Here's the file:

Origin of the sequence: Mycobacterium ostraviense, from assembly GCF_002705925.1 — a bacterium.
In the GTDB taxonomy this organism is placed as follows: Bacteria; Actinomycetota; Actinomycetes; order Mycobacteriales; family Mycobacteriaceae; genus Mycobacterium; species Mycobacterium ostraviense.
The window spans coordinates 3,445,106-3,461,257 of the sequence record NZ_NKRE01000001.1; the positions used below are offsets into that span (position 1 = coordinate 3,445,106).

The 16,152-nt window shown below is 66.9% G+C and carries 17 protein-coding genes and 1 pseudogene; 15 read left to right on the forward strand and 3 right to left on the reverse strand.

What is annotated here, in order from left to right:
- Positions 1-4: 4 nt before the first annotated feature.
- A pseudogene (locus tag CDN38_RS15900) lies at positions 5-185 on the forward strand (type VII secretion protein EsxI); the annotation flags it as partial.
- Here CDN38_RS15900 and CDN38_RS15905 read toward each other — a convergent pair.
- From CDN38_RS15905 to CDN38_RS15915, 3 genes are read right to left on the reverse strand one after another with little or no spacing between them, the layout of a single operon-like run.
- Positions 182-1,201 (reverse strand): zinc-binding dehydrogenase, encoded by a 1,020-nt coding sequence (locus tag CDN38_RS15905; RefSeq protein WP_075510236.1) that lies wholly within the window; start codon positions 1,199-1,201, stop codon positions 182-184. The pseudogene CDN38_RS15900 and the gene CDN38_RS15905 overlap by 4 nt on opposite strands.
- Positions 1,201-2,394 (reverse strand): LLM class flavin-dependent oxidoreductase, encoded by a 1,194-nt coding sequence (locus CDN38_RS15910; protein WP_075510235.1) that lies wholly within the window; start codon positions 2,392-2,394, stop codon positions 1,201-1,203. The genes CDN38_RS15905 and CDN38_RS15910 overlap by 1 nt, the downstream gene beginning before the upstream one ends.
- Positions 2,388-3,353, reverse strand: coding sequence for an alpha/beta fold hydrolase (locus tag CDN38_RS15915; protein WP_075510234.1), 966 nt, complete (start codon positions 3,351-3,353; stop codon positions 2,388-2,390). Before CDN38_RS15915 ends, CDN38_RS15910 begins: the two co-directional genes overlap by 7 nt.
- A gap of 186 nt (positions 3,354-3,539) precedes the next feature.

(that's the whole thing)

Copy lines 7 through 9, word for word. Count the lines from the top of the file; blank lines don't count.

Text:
- A pseudogene (locus tag CDN38_RS15900) lies at positions 5-185 on the forward strand (type VII secretion protein EsxI); the annotation flags it as partial.
- Here CDN38_RS15900 and CDN38_RS15905 read toward each other — a convergent pair.
- From CDN38_RS15905 to CDN38_RS15915, 3 genes are read right to left on the reverse strand one after another with little or no spacing between them, the layout of a single operon-like run.